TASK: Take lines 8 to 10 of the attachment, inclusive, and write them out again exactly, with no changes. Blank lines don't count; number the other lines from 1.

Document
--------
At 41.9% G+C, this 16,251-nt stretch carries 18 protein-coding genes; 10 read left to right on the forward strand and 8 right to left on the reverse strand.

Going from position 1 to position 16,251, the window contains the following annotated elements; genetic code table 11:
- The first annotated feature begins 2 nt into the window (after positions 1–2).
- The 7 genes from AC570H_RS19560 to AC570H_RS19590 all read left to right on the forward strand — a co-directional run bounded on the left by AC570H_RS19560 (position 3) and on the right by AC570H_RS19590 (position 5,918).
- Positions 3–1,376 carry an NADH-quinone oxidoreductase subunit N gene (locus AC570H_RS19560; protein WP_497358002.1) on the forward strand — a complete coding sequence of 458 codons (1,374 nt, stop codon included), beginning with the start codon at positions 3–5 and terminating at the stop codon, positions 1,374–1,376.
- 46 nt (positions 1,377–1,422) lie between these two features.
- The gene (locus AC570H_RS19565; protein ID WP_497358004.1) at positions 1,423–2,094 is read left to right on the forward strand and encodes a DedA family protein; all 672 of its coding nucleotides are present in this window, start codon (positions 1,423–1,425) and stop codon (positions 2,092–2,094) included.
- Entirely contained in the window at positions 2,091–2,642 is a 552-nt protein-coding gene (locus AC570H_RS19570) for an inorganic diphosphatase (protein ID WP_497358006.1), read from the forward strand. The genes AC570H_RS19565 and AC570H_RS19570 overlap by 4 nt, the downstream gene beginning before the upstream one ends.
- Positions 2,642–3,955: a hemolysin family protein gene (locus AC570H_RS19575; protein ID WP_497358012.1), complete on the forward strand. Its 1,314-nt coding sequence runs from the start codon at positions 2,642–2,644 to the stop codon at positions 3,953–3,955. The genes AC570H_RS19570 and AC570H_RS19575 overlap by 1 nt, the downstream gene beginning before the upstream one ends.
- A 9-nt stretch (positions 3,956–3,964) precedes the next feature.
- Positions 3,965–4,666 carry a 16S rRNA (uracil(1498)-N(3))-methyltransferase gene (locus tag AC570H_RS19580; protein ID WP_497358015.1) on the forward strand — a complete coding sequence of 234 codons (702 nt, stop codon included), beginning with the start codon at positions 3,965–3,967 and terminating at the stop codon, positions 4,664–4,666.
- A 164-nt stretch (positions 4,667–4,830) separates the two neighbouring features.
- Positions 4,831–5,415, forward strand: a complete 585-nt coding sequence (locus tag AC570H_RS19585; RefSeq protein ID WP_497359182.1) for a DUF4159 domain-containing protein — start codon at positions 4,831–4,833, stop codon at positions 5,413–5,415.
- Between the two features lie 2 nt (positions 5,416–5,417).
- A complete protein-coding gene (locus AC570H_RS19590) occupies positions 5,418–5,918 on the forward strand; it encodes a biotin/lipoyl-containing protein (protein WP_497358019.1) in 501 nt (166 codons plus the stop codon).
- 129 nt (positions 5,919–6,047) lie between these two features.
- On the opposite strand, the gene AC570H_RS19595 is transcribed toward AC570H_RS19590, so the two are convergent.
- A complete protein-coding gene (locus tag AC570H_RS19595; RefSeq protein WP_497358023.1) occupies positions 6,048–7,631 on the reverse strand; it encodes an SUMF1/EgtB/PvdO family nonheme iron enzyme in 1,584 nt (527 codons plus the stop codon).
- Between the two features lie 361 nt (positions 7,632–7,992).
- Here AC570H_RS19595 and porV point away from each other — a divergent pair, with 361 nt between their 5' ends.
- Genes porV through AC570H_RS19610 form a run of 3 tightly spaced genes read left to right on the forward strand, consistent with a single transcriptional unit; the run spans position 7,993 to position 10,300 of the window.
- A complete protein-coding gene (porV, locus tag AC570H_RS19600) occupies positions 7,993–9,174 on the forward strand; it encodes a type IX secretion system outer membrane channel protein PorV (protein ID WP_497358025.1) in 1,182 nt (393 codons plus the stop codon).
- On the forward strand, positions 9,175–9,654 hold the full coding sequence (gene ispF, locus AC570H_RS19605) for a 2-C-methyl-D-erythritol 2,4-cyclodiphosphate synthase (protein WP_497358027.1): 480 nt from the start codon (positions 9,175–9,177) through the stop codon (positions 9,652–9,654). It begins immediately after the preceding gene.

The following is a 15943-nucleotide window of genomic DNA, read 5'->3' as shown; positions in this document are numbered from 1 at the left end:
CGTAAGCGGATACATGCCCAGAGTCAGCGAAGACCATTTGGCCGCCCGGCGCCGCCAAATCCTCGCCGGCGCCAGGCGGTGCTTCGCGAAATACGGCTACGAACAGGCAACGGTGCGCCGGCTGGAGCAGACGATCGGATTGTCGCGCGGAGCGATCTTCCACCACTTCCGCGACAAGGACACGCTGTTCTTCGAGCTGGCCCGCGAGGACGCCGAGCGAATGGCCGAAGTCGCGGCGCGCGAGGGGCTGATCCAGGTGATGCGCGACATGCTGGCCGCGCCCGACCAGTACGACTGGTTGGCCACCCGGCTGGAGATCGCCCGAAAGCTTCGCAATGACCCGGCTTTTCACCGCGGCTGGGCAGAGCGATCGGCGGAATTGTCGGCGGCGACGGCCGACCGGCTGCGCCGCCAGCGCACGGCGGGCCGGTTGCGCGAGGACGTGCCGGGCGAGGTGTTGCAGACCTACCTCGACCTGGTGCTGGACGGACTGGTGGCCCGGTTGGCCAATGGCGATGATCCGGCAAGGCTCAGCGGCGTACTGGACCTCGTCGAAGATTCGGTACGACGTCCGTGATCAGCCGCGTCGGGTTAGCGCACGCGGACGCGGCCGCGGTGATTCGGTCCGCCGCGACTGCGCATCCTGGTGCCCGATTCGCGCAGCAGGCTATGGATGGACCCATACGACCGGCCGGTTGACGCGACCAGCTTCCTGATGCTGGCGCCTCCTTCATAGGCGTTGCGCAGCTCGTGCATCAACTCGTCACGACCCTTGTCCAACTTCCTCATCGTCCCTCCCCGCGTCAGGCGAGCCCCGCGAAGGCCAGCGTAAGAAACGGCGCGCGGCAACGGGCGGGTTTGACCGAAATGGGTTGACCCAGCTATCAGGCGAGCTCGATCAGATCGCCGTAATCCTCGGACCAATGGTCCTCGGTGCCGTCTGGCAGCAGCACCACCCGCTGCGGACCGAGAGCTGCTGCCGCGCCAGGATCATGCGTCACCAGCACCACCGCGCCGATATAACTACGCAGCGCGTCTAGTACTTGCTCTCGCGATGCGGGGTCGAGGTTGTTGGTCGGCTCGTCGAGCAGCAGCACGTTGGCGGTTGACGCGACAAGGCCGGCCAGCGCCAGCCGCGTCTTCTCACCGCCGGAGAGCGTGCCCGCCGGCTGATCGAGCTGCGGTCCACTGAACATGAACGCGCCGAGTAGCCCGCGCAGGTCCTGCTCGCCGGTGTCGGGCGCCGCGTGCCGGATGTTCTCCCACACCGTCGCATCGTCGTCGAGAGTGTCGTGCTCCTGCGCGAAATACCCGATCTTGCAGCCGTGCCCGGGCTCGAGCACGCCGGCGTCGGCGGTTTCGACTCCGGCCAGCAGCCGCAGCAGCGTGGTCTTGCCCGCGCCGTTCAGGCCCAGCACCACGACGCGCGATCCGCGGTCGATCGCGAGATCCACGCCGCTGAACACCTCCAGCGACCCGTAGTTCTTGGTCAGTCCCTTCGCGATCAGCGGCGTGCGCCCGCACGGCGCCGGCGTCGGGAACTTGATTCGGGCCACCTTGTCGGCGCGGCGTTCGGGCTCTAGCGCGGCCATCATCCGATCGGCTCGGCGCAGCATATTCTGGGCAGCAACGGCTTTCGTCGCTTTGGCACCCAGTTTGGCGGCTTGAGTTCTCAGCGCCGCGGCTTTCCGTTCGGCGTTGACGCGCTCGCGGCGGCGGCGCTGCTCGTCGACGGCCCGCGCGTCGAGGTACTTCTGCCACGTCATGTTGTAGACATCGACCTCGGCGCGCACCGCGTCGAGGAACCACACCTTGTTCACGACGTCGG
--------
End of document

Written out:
- Entirely contained in the window at positions 2,091–2,642 is a 552-nt protein-coding gene (locus AC570H_RS19570) for an inorganic diphosphatase (protein ID WP_497358006.1), read from the forward strand. The genes AC570H_RS19565 and AC570H_RS19570 overlap by 4 nt, the downstream gene beginning before the upstream one ends.
- Positions 2,642–3,955: a hemolysin family protein gene (locus AC570H_RS19575; protein ID WP_497358012.1), complete on the forward strand. Its 1,314-nt coding sequence runs from the start codon at positions 2,642–2,644 to the stop codon at positions 3,953–3,955. The genes AC570H_RS19570 and AC570H_RS19575 overlap by 1 nt, the downstream gene beginning before the upstream one ends.
- A 9-nt stretch (positions 3,956–3,964) precedes the next feature.